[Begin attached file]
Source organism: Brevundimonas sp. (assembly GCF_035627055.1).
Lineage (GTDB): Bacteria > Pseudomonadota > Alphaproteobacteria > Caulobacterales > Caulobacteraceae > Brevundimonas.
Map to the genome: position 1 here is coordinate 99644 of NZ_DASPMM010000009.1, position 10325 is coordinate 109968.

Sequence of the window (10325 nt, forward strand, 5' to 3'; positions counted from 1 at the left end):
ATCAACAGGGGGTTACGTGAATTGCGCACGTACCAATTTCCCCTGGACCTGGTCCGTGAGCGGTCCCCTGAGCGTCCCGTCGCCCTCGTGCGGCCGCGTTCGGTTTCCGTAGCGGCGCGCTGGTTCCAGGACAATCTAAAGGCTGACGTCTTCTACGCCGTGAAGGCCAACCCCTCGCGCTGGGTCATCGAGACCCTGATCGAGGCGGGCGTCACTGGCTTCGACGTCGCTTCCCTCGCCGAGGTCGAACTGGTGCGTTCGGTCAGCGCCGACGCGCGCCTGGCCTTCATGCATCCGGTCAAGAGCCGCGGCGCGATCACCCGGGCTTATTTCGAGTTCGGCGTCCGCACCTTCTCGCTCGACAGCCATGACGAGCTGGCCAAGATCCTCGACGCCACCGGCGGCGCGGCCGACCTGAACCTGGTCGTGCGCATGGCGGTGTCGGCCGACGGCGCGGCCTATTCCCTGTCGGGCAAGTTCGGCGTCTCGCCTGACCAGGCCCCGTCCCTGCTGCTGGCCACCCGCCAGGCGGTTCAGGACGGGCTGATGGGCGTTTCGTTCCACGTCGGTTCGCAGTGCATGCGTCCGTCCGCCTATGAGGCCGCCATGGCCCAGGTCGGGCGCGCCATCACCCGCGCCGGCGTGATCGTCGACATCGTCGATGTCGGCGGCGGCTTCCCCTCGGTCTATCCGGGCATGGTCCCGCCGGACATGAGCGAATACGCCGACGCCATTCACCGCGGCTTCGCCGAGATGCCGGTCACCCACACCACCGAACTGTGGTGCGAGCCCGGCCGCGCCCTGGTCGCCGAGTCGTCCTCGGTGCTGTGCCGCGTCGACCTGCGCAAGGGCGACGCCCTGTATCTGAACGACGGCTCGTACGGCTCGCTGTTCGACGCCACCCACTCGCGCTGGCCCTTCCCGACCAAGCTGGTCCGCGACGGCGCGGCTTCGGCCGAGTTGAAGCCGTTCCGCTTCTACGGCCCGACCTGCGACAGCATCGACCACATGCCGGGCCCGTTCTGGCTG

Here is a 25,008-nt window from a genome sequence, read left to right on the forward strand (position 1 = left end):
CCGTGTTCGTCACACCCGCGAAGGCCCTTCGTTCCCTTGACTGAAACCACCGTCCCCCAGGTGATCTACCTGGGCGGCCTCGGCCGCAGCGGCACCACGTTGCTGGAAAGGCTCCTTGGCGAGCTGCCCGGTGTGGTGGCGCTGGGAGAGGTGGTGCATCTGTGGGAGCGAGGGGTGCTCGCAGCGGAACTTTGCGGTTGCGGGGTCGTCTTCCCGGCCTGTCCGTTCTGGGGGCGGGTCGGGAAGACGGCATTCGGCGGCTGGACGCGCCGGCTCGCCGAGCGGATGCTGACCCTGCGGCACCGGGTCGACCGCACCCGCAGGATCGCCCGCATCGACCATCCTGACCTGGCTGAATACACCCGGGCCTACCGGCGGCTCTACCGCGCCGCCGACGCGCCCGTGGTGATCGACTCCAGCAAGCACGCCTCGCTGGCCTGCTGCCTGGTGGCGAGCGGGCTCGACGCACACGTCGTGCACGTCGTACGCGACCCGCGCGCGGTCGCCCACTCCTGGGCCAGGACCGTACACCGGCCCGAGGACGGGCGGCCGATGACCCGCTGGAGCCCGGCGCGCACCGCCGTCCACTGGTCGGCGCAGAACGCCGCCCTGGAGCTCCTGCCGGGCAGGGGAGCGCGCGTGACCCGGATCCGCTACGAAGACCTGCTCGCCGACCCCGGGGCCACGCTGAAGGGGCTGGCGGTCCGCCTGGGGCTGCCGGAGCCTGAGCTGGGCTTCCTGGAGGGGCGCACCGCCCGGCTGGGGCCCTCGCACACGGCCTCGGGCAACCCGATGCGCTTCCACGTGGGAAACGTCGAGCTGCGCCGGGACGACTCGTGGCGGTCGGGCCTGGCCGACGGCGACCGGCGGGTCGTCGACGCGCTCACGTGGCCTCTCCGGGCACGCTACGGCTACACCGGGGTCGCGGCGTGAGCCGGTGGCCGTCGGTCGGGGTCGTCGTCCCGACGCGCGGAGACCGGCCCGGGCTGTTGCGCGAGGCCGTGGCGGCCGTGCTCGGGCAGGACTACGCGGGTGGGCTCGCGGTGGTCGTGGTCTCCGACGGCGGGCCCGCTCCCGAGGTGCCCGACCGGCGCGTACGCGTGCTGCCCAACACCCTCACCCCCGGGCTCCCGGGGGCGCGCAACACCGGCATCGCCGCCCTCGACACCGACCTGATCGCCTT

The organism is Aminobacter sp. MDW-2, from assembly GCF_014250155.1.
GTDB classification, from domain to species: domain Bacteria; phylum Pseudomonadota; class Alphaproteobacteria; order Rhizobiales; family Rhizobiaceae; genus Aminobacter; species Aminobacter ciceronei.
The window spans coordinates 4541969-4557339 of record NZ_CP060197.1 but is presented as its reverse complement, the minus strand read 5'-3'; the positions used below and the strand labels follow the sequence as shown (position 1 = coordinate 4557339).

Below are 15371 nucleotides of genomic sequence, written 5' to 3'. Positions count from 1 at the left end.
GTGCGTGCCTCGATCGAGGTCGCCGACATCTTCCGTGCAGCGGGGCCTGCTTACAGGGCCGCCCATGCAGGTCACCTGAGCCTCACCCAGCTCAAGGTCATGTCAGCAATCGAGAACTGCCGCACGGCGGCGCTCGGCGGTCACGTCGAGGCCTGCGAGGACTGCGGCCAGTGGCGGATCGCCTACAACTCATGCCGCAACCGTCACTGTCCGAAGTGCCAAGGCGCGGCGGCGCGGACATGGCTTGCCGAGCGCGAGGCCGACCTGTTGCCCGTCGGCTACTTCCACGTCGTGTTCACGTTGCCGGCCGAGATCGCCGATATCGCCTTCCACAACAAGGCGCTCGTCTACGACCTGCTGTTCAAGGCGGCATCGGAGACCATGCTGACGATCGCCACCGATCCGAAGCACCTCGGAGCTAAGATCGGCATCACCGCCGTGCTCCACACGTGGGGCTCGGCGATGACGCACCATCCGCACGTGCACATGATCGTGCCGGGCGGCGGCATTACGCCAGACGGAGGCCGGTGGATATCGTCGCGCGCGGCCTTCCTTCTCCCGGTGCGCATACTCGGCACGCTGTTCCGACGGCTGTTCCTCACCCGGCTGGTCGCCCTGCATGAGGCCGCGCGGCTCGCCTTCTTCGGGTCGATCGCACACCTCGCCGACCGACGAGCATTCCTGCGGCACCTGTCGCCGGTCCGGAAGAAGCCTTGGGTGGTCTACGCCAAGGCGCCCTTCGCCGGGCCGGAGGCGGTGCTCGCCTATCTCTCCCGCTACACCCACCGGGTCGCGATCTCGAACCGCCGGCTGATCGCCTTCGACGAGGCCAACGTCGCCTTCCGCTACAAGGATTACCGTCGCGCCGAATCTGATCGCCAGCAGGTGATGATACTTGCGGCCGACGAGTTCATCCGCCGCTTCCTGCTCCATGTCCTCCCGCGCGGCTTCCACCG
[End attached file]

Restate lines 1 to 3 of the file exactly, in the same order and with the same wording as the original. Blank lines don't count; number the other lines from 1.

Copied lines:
Source organism: Brevundimonas sp. (assembly GCF_035627055.1).
Lineage (GTDB): Bacteria > Pseudomonadota > Alphaproteobacteria > Caulobacterales > Caulobacteraceae > Brevundimonas.
Map to the genome: position 1 here is coordinate 99644 of NZ_DASPMM010000009.1, position 10325 is coordinate 109968.